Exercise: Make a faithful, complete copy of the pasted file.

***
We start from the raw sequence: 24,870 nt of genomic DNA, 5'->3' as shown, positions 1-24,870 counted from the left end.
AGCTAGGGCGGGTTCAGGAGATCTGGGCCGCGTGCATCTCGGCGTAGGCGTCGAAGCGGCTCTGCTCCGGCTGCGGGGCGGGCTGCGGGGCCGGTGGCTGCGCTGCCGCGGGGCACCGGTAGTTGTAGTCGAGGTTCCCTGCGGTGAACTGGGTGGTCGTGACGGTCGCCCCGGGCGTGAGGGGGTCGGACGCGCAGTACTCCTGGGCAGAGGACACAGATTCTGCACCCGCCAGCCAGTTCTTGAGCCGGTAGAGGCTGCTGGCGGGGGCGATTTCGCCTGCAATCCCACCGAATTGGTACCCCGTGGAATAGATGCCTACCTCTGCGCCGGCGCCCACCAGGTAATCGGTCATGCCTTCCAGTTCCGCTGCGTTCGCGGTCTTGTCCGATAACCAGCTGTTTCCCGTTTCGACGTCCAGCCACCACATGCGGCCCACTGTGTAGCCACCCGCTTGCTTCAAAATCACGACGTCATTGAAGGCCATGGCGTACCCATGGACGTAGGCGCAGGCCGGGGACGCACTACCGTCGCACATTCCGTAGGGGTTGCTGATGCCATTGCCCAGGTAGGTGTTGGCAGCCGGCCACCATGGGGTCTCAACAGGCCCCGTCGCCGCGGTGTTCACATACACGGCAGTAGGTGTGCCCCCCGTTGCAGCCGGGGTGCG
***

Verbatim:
We start from the raw sequence: 24,870 nt of genomic DNA, 5'->3' as shown, positions 1-24,870 counted from the left end.
AGCTAGGGCGGGTTCAGGAGATCTGGGCCGCGTGCATCTCGGCGTAGGCGTCGAAGCGGCTCTGCTCCGGCTGCGGGGCGGGCTGCGGGGCCGGTGGCTGCGCTGCCGCGGGGCACCGGTAGTTGTAGTCGAGGTTCCCTGCGGTGAACTGGGTGGTCGTGACGGTCGCCCCGGGCGTGAGGGGGTCGGACGCGCAGTACTCCTGGGCAGAGGACACAGATTCTGCACCCGCCAGCCAGTTCTTGAGCCGGTAGAGGCTGCTGGCGGGGGCGATTTCGCCTGCAATCCCACCGAATTGGTACCCCGTGGAATAGATGCCTACCTCTGCGCCGGCGCCCACCAGGTAATCGGTCATGCCTTCCAGTTCCGCTGCGTTCGCGGTCTTGTCCGATAACCAGCTGTTTCCCGTTTCGACGTCCAGCCACCACATGCGGCCCACTGTGTAGCCACCCGCTTGCTTCAAAATCACGACGTCATTGAAGGCCATGGCGTACCCATGGACGTAGGCGCAGGCCGGGGACGCACTACCGTCGCACATTCCGTAGGGGTTGCTGATGCCATTGCCCAGGTAGGTGTTGGCAGCCGGCCACCATGGGGTCTCAACAGGCCCCGTCGCCGCGGTGTTCACATACACGGCAGTAGGTGTGCCCCCCGTTGCAGCCGGGGTGCG